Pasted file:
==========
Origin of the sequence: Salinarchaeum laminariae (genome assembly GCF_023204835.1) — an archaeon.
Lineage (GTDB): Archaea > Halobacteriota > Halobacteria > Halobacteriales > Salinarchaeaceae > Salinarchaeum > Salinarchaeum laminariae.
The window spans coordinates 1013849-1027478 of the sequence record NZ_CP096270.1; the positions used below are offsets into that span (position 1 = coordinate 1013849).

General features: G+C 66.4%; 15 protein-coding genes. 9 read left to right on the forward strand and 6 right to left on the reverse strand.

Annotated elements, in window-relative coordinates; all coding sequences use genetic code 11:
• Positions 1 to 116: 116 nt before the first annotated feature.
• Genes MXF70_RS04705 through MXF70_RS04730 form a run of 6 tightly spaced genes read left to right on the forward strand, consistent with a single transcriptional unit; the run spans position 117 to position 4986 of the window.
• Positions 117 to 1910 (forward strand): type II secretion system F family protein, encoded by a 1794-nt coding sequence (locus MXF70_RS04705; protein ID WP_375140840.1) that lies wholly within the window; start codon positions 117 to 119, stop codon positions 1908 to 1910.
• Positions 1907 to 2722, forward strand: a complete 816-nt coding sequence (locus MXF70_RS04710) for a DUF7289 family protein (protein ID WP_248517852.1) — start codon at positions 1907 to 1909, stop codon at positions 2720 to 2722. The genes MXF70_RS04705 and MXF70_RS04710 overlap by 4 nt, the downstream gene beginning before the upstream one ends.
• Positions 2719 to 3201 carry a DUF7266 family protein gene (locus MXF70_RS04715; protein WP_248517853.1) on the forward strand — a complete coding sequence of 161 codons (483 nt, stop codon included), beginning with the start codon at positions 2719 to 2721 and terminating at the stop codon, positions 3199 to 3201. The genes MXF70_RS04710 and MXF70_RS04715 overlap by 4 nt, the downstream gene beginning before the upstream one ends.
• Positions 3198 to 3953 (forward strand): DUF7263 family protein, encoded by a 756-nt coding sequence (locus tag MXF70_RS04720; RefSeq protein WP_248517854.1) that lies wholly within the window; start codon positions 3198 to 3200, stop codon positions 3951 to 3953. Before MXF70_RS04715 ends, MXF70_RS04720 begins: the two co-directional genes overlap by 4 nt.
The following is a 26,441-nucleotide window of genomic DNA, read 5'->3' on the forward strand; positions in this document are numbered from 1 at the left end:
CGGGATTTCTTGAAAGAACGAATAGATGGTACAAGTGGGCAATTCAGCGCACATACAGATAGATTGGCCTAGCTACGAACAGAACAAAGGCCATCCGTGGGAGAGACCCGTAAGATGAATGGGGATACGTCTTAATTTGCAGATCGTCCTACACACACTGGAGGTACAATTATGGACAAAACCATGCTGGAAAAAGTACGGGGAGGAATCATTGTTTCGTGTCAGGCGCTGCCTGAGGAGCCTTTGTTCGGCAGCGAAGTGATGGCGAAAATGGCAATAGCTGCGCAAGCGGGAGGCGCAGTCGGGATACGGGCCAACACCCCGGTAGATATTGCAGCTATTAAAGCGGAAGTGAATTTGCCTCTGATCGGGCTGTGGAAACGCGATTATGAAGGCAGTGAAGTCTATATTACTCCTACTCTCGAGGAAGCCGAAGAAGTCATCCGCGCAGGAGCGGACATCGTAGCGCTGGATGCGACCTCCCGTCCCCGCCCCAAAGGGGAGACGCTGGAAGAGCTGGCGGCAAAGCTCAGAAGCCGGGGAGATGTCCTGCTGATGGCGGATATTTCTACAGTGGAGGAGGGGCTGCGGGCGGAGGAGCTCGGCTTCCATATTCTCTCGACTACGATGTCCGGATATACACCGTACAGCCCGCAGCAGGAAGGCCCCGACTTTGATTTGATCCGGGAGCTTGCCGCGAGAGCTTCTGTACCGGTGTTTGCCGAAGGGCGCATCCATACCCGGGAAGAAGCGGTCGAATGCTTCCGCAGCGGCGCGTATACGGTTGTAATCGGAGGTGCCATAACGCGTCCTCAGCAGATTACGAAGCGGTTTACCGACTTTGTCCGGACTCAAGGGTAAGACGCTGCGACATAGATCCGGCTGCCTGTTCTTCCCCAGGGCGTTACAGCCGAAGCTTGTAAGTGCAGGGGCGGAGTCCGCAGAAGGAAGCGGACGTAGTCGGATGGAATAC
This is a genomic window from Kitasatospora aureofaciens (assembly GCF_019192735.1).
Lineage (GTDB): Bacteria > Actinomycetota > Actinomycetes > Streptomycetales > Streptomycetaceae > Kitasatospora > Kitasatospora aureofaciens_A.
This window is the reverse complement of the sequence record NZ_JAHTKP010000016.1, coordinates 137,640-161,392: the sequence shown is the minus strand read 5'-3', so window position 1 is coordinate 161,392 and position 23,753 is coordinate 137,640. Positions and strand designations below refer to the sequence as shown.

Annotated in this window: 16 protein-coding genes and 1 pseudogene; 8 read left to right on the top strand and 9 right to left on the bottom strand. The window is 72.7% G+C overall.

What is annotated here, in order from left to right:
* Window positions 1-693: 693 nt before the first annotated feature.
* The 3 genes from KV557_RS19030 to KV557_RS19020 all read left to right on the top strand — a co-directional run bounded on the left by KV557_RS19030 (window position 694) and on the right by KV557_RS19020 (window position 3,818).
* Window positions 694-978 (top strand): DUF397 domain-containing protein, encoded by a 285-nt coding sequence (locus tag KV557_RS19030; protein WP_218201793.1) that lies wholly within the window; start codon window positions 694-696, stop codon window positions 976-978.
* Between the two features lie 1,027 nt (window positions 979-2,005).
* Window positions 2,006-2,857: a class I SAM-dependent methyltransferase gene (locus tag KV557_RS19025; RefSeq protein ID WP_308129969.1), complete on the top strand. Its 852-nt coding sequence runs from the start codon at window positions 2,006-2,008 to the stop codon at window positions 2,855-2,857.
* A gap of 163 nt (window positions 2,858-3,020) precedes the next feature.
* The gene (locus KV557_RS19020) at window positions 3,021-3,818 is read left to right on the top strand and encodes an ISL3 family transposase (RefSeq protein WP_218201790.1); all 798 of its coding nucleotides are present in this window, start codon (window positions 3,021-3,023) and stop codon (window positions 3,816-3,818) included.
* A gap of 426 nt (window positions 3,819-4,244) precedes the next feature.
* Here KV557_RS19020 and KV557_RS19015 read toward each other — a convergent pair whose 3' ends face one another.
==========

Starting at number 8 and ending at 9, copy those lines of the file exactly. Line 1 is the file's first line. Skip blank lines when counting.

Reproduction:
• Positions 117 to 1910 (forward strand): type II secretion system F family protein, encoded by a 1794-nt coding sequence (locus MXF70_RS04705; protein ID WP_375140840.1) that lies wholly within the window; start codon positions 117 to 119, stop codon positions 1908 to 1910.
• Positions 1907 to 2722, forward strand: a complete 816-nt coding sequence (locus MXF70_RS04710) for a DUF7289 family protein (protein ID WP_248517852.1) — start codon at positions 1907 to 1909, stop codon at positions 2720 to 2722. The genes MXF70_RS04705 and MXF70_RS04710 overlap by 4 nt, the downstream gene beginning before the upstream one ends.